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Thursday 1 August 2002, 23:40 BST
King Arthur hangs up his crown. The Guardian marks the retirement of NUM president Arthur Scargill.

Whatever you may think of Scargill's politics, his tactics during the strikes of 1984-5 or the attitude Mrs Thatcher took in dealing with the former vanguard of the British Trades union movement, there's no denying that an article like this highlights just how much has changed in British politics and industrial relations since the 1970s. Younger readers may find it hard to believe, but there was a time when the question of who led the major British trade unions, and what their attitude would be towards the government of the day, was headline news.
I originally intended to post the above comment yesterday, but as of last night I've come down with some sort of summer 'flu. Consequently, I'll be doing very little web browsing for a couple of days and probably won't be updating my weblog.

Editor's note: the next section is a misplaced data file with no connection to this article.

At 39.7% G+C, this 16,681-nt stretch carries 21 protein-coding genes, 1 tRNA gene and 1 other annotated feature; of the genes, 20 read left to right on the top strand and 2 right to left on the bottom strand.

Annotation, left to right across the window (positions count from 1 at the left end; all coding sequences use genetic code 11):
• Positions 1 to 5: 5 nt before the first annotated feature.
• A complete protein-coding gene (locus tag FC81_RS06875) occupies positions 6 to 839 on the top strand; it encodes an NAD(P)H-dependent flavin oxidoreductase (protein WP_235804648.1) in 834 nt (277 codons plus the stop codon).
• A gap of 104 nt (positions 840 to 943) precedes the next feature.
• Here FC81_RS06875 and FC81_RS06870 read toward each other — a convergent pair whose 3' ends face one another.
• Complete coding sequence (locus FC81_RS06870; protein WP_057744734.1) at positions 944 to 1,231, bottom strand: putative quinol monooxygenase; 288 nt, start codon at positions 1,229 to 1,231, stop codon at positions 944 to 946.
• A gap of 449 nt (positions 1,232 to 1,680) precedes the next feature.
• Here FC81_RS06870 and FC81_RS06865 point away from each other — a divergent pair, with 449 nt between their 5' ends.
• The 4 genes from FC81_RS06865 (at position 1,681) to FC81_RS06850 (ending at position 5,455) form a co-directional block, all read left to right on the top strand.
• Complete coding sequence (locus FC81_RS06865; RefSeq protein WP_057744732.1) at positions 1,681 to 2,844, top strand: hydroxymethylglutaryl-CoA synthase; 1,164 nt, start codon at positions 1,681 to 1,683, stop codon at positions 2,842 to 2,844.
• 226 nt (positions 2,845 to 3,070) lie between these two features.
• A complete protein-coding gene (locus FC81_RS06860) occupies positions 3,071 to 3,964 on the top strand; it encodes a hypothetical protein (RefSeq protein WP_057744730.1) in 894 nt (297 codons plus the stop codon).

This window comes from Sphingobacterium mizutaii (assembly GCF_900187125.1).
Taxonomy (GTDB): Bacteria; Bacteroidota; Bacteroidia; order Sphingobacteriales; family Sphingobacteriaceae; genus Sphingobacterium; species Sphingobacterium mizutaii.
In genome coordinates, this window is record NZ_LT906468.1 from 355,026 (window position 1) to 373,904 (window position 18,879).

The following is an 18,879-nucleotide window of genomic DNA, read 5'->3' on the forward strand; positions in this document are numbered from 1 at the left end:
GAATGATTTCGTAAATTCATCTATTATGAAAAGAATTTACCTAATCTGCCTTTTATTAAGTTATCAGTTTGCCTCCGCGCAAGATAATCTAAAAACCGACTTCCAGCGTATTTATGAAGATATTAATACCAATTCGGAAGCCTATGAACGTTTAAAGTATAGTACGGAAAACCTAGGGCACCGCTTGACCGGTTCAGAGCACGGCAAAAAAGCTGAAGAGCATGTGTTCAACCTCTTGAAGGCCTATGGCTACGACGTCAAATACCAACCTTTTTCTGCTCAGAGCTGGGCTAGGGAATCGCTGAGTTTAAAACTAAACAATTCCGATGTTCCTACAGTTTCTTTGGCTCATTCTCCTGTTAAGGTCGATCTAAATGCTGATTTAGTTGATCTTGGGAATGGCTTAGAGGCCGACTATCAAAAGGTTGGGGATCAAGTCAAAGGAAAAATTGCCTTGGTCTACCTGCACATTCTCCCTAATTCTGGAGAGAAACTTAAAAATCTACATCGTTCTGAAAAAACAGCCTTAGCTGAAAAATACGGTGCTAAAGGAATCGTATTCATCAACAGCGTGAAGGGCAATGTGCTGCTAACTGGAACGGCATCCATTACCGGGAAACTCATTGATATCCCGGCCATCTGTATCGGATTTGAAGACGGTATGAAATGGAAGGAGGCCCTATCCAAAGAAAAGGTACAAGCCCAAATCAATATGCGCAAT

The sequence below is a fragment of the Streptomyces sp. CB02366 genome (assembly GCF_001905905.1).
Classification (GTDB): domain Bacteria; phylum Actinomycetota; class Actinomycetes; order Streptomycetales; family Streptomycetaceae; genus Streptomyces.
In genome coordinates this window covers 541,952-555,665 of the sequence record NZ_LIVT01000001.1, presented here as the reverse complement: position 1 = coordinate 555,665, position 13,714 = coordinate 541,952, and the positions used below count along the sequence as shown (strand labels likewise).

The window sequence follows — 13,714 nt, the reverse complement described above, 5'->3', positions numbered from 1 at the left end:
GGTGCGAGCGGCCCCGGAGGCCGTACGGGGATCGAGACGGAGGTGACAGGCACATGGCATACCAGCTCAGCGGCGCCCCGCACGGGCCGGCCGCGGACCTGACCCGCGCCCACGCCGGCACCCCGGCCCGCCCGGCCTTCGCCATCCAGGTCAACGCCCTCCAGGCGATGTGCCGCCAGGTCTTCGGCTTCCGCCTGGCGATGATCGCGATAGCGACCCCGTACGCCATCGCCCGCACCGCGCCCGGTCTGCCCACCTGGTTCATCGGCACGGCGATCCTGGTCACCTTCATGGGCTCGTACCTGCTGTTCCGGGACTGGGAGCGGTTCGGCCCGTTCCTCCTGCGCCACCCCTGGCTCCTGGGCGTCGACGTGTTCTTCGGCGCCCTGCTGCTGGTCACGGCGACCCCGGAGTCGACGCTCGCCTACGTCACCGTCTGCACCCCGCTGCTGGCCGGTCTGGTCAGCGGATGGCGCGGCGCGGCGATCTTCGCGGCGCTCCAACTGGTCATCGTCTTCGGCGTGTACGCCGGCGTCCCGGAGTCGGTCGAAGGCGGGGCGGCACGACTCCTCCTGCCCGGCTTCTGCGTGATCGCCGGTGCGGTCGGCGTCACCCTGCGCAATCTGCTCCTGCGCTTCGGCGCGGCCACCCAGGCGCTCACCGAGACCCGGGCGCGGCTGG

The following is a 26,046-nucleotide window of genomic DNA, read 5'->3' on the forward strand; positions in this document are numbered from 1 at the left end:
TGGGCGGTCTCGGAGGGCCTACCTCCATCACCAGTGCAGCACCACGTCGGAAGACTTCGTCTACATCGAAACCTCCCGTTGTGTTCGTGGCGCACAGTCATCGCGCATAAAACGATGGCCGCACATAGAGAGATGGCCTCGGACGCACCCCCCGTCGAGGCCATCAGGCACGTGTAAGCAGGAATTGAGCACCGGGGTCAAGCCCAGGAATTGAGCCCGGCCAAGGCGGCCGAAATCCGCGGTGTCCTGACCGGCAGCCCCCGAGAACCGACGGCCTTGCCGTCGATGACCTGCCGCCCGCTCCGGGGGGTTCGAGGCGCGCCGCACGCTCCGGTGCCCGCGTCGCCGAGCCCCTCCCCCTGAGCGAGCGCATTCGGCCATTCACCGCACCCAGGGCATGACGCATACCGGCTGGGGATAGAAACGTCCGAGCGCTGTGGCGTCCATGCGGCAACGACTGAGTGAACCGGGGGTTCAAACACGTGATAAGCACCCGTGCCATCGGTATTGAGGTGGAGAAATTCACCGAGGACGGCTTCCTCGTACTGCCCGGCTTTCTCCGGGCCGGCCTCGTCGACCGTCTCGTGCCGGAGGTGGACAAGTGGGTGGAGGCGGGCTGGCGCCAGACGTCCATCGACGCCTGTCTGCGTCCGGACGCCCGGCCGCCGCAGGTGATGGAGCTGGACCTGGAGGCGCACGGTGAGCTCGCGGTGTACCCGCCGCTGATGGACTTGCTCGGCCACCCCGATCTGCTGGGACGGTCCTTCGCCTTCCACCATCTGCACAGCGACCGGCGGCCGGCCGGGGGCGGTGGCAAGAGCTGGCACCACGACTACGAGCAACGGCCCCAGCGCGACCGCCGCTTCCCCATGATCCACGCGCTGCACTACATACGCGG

In the absence of updates here, I suggest that you visit some of the many excellent sites listed in my sidebar.
Wednesday 31 July 2002, 23:25 BST
The tragic ineptitude of the English male. Canadian journalist Leah McLaren moved to London several months ago, and found her dating experiences distinctly underwhelming. Naturally, being an "acknowledged beauty" it couldn't possibly have been anything to do with her, so she just had to write a longish article for the Spectator explaining why this was entirely the fault of the men she went out with.

Inevitably, one of the men she dated has decided to set the record straight.

[Spectator article via MetaFilter, the case for the defence via Textism]
Say what you will about Hewlett Packard's computers, you can't deny that their legal department is right at the bleeding edge.